Can India contain the Taliban?
Historically, it has led the resistance — but this time could be different
The U.S. Deputy Secretary of State Wendy Sherman arrived in India today for a three-day visit. Afghanistan will be high on the agenda.
India’s role in Afghanistan is often overlooked, but India is (indirectly) the central player in events there dating back half-a-century: Pakistan’s project to colonise Afghanistan through jihadists — the Taliban-Qaeda forces being the most recent iteration — is for “strategic depth” in its never-ending ideological war against India.
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In the 1990s, India was, with Russia and Iran, the leading supporter of the anti-Taliban resistance, known as the United Islamic Front (UIF) or “Northern Alliance”. Operating out of Tajikistan, once again the hinge state for the anti-Taliban cause, the Indians were able to supply munitions and other assistance to the UIF. The UIF leader, Ahmad Shah Masud, died at the Indian field hospital on the Farkhor Airfield in Tajikistan.
After the fall of the Taliban in 2001, India engaged widely in Afghanistan on the “soft power” front, building infrastructure, schools, and hospitals. Perhaps these structures will survive, but Indian influence over them will not, nor will things like education programmes for Afghans to study in India: Pakistan’s whole purpose in re-Talibanising Afghanistan was to shut India out. Which leaves the “hard power” option.
India has undertaken some efforts to prepare the groundwork on this front. Delhi has cultivated deeper political relations and counterterrorism cooperation with Tajikistan since 2003 that could make intervention possible. In 2002, India began refurbishing a Soviet installation in Ayni, which is now India’s only overseas airbase, the Gissar Military Aerodrome. This base is strategically positioned to counter Pakistan in Afghanistan and Kashmir — and, more quietly, Pakistan’s patron, China.
India’s attempts to expand economic relations with Tajikistan, however, have been hampered by predatory Chinese “debt-trap diplomacy”. By using its economic leverage in Tajikistan, China has been able to curtail India’s influence in the country. As such, China is content for Pakistan to control Afghanistan, since it opens the way for Chinese mineral exploitation, which is why Beijing will likely soon formally recognise its client’s proxy regime in Kabul.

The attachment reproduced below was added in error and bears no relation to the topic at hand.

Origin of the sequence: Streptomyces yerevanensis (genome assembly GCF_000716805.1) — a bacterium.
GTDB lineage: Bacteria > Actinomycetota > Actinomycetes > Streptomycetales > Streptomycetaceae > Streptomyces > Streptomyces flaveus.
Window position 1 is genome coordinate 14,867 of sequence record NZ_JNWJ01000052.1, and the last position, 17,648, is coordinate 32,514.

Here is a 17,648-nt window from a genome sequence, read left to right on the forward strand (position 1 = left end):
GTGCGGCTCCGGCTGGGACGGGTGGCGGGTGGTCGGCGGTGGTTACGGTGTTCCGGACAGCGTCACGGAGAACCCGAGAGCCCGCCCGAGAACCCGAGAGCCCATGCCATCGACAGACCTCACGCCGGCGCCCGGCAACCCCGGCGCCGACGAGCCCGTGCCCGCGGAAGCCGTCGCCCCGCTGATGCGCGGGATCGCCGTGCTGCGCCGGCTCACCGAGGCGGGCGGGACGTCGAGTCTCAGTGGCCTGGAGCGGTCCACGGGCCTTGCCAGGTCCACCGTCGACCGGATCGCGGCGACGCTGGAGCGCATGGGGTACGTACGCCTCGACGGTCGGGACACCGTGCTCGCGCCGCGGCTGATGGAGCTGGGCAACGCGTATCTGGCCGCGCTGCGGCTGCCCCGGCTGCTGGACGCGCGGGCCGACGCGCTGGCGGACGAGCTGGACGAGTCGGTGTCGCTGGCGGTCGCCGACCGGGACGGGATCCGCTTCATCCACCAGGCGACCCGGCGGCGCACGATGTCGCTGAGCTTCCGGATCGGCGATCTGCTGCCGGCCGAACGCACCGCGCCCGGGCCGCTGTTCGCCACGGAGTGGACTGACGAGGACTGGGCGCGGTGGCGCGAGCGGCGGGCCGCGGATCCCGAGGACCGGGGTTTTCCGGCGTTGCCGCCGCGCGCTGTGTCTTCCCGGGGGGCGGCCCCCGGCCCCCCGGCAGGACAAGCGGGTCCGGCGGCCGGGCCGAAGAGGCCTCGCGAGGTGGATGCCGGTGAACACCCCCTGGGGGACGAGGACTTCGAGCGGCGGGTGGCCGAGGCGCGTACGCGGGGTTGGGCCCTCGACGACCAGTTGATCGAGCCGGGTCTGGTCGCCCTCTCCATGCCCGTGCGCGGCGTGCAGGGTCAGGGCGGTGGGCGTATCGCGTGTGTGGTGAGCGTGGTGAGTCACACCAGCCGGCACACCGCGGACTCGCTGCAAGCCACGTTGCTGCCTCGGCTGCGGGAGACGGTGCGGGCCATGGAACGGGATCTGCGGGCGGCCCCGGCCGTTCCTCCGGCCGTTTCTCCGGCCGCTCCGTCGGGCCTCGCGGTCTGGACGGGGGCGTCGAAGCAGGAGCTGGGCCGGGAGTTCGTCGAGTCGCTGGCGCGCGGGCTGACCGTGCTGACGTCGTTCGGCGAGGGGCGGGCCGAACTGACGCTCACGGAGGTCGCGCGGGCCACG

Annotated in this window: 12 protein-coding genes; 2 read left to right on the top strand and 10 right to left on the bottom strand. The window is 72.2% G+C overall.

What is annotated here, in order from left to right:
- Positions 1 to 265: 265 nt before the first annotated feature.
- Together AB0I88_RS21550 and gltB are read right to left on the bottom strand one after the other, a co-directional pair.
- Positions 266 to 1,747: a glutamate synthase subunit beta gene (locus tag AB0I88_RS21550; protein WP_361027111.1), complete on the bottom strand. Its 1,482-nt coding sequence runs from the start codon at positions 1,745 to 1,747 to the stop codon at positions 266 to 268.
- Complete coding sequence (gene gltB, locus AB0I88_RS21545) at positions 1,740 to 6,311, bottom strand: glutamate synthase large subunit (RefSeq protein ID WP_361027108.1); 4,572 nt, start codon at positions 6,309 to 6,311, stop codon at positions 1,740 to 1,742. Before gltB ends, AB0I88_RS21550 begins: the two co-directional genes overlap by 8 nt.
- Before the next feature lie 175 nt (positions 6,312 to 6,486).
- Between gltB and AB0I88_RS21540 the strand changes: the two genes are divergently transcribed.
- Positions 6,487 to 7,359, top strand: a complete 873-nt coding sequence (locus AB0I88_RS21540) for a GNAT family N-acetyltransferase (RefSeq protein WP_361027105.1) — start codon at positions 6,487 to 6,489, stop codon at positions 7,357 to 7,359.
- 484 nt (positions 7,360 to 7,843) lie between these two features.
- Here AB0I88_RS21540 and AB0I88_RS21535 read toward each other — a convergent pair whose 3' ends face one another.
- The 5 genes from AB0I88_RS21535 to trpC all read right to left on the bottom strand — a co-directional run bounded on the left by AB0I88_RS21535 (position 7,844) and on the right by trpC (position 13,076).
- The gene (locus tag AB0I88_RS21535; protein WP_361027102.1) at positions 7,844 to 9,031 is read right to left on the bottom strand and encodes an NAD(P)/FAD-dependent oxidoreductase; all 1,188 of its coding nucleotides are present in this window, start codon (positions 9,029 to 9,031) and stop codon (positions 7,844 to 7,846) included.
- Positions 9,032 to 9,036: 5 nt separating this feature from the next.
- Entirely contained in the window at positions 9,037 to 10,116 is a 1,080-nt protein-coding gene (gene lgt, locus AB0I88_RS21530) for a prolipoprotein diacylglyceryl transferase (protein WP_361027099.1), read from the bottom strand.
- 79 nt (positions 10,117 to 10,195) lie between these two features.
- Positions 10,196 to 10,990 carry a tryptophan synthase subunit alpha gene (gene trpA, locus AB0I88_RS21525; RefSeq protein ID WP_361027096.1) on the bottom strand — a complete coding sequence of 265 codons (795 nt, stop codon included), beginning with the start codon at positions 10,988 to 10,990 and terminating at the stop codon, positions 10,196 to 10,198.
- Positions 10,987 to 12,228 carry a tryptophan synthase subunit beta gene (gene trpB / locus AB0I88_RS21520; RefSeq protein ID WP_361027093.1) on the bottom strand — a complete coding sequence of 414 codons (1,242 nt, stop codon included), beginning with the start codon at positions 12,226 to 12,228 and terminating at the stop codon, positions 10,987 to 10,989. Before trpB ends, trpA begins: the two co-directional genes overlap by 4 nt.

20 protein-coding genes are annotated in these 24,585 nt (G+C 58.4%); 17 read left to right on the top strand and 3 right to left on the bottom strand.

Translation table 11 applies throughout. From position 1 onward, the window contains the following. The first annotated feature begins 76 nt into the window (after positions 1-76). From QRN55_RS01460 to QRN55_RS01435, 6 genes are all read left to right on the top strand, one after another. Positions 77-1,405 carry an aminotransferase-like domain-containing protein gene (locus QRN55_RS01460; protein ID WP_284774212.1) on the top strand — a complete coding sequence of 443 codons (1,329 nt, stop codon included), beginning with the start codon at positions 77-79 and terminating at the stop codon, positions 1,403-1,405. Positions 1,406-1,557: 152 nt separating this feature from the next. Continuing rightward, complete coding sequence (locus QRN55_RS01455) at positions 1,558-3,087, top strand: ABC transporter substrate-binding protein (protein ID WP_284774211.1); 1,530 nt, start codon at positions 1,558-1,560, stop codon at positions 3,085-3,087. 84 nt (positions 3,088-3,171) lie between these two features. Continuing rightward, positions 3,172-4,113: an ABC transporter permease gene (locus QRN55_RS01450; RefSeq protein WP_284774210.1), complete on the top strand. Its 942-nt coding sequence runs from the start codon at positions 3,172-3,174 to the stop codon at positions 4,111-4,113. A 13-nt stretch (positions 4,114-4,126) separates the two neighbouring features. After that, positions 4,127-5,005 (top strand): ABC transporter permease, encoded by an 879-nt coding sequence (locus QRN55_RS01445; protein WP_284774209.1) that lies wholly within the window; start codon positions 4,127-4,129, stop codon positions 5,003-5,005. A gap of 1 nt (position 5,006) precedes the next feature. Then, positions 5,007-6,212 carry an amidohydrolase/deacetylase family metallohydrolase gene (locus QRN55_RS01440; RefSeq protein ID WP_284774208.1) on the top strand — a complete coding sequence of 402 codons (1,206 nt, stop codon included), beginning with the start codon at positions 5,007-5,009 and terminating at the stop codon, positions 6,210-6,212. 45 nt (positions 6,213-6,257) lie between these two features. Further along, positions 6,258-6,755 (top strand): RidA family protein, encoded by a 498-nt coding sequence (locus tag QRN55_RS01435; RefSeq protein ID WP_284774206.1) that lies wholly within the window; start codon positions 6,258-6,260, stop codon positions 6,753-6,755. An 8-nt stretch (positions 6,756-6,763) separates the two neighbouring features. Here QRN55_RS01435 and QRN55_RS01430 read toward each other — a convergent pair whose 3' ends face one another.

This does not mean that India will be unable to compete with Pakistan in Afghanistan, but there are serious difficulties. First, India is hostage to the Russian decision on whether to allow Tajikistan to be used by the Afghan resistance, a decision impacted by Moscow’s post-9/11 outreach to the Taliban and complicated relations with China. Second, India has bureaucratic obstacles to overcome in formulating any such policy. Third, the Afghan resistance has its own divisions to overcome. Fourth, there is Kashmir.
The Islamic State Khorasan Province (ISKP) has in recent weeks seriously escalated its operations in Afghanistan against Pakistan’s jihadists and there are indicators IS is trying to displace the Pakistan-run jihad in Kashmir. If this intra-jihadi competition in Kashmir heats up, it will spill over into India, and take priority over any Indian plans for Afghanistan.
There is a final, less tangible political problem: unlike in the 1990s, when the Taliban regime was a complete international pariah, the Taliban has already been legitimised by foreign governments. With the rise of ISKP, the talk among Western governments is not about trying to overthrow the Taliban, but using it as a counterterrorism “partner”, despite its integration with Al-Qaeda. India, then, faces a daunting task in countering Pakistan in Afghanistan: even if it can come up with a workable strategy, it is dependent on others to be able to execute it.
Another fine article from this author. Each one is a mini treatise and each one further convinces me of the West’s folly in trying to engage in nation building in that tangled part of the world.
So tangled that it scrambles one’s brain.
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